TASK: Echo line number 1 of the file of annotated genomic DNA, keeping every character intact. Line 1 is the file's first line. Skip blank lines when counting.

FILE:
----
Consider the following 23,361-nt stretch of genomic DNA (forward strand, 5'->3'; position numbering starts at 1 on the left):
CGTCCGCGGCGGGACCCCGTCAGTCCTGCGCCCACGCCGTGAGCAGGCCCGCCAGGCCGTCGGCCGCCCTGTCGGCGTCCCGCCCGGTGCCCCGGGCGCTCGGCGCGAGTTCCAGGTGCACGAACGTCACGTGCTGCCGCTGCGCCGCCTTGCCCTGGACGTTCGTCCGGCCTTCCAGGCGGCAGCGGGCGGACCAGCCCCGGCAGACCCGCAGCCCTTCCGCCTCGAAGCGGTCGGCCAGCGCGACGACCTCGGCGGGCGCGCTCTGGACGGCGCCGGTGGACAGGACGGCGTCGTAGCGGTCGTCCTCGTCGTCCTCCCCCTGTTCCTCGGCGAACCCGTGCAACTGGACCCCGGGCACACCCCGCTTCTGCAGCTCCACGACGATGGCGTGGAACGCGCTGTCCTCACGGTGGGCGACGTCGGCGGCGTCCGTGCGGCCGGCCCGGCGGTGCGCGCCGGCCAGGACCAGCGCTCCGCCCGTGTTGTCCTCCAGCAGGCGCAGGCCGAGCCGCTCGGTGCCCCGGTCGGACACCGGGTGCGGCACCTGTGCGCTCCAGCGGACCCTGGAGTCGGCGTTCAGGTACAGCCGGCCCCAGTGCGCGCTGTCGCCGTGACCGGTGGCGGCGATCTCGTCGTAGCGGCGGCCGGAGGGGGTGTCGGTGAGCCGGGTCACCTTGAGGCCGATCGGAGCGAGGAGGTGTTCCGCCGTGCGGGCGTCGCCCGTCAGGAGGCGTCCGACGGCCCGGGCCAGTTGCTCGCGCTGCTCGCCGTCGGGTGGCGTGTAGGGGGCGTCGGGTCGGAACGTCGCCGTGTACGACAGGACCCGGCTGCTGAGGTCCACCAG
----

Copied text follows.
Consider the following 23,361-nt stretch of genomic DNA (forward strand, 5'->3'; position numbering starts at 1 on the left):